Ergonomic Assessments

Ergonomics matches each element of a working environment to the capabilities of the employee to optimise human performance and maximise comfort.

Sound ergonomic principles can help to:

  • Improve efficiency
  • Prevent accidents and ill health
  • Achieve a more satisfied, productive workforce

Ergonomics considers many aspects of the human workplace interaction, for example:

  • The nature of tasks carried out and the demands they make on people
  • The equipment used and whether it is appropriate for the task
  • The shapes, sizes and weights of things lifted, carried or moved and the capabilities of the people undertaking the tasks
  • How information is presented, accessed and manipulated
  • The physical environment including lighting, noise, humidity and temperature.

Acorn OH have nurses and technicians who are specifically trained in Ergonomics to help you

Workstation Ergonomic Assessment

Acorn Occupational Health can reduce your company’s exposure to the effects of musculoskeletal issues. This may include giving advice on posture, ergonomics and assessing the work area for hazards in compliance with the Display Screen Equipment (DSE) regulations (2002).

Individual workstation assessments take approximately 30 minutes and include:

  • Ergonomic assessment of the workstation and work area
  • HSE approved workstation assessment
  • Posture advice
  • Management report and recommendations
  • Vision screening
  • Advice on the safe use of computers e.g. breaks etc

On site Ergonomic Assessment

Ergonomics (Human Factors) studies the ‘fit’ between people, machines and their environment in order to improve performance, well-being, safety and health.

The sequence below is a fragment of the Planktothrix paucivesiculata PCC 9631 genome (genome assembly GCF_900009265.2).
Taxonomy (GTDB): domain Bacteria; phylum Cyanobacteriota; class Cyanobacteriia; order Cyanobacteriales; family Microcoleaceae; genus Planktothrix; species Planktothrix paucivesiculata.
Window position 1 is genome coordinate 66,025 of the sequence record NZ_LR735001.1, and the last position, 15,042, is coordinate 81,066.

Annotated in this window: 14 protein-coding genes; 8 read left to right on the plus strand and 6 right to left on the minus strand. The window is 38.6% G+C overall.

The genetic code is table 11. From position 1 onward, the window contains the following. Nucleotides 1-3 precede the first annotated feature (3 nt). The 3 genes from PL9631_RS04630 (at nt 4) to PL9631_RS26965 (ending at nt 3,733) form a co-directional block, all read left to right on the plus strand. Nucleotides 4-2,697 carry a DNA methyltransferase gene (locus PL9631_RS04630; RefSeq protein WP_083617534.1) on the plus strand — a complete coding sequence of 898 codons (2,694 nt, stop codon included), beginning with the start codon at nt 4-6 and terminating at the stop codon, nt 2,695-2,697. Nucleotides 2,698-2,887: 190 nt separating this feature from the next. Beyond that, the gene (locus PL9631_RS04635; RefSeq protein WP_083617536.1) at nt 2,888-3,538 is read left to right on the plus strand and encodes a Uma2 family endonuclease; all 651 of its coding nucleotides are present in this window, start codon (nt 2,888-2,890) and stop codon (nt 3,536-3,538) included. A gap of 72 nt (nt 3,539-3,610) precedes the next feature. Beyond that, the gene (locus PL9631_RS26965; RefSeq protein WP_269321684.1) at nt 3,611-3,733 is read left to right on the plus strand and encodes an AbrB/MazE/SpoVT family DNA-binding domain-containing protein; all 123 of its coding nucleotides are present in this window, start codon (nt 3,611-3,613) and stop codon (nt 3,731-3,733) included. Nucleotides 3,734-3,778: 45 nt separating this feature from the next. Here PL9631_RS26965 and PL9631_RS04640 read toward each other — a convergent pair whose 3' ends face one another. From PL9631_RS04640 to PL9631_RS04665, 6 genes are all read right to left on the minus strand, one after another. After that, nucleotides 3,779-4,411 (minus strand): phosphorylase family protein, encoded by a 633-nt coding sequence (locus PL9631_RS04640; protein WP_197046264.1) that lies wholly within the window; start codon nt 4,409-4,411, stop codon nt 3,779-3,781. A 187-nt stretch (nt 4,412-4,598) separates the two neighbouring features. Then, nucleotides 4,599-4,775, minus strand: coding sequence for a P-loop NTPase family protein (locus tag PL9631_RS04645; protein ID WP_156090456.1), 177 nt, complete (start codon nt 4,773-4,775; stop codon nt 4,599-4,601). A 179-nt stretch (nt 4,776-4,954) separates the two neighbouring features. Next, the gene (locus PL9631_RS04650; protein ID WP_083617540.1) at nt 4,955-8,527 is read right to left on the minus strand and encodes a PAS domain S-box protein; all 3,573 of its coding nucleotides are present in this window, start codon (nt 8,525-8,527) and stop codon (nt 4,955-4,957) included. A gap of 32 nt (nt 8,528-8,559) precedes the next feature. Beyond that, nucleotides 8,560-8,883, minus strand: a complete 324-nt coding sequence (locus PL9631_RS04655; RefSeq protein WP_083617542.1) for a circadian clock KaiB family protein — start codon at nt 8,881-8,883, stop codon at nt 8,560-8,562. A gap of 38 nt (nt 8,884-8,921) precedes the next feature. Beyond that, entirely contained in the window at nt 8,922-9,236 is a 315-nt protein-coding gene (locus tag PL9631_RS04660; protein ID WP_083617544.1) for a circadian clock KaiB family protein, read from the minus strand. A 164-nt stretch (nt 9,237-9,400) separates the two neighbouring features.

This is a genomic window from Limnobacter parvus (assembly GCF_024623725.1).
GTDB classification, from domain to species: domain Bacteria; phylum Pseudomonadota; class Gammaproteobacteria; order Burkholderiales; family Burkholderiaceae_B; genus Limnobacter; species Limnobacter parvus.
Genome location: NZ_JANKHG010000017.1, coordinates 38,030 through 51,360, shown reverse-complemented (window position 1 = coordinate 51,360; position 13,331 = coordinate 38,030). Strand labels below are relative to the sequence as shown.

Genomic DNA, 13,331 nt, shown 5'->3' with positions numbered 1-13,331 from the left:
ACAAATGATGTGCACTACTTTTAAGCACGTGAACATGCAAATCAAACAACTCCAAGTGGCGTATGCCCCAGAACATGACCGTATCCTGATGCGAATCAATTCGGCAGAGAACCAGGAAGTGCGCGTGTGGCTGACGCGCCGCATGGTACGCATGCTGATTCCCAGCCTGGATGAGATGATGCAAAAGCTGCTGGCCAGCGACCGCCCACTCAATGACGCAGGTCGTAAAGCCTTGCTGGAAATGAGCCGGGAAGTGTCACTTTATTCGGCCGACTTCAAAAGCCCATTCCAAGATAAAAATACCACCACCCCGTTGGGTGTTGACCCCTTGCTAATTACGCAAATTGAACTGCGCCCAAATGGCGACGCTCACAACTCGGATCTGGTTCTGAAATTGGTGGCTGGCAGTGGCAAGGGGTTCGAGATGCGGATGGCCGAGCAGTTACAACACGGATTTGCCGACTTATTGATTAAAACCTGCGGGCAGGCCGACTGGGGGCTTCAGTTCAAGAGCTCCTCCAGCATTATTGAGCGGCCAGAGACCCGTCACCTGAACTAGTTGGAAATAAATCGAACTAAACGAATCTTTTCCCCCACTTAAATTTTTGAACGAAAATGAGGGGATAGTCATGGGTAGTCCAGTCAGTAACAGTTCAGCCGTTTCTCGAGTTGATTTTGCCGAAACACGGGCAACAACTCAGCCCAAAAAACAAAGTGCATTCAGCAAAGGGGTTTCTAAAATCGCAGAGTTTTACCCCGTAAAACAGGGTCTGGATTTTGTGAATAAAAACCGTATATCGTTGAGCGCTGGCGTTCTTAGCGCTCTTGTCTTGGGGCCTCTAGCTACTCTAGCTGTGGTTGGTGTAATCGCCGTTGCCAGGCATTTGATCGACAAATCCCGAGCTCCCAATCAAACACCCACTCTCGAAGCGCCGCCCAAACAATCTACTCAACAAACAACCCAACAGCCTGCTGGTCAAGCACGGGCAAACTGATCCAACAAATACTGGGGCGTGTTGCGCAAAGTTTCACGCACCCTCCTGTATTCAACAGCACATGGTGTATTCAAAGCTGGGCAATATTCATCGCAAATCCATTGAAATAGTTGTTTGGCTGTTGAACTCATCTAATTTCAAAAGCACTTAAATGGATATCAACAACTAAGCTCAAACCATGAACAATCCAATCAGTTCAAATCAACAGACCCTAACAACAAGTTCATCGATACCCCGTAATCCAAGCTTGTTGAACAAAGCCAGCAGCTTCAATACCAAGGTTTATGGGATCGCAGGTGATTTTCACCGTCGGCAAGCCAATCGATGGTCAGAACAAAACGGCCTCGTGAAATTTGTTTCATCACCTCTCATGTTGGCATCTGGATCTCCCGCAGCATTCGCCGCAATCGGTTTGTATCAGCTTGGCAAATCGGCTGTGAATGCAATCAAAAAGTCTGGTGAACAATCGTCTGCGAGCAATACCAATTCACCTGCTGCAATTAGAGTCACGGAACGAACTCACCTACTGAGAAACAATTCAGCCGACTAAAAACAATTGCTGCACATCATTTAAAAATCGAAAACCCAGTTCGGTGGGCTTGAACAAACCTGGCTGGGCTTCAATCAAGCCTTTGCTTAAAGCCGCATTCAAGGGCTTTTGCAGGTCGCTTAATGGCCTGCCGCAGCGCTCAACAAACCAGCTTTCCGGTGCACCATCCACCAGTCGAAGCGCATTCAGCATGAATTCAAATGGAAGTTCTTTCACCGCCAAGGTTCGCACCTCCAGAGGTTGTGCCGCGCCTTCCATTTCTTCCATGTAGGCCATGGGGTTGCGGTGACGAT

An ergonomic assessment offers a proactive approach to reduce the risk of error, injury or health issues with the added advantage of improving efficiency, performance, productivity and profit.

Individual Ergonomic Assessment

Individual ergonomic assessments address in detail an individual worker’s requirements to improve health, comfort and productivity in the work place, when a medical condition has been diagnosed or where ongoing symptoms are experienced.

This type of assessment allows the implementation of reasonable adjustments which are required under the disability provision of the Equality Act 2010 (This legislation replaced the Disability Discrimination Act (DDA)).

Now that the Med3 ‘sick note’ is a ‘fit note’ (since April 2010) this type of assessment can assist in the process of returning an individual back to work after a period of illness.

An ergonomic assessment may include:

  • Body mechanics
  • Risk assessment
  • User-centered workspace design
  • Anthropometrics (measurements of the human body)
  • Posture
  • Physical demands
  • Psychological demands
  • Design
  • Environmental factors such as heat, lighting and noise
  • Systems design

The above types of ergonomic assessments are suitable for small or large work areas.

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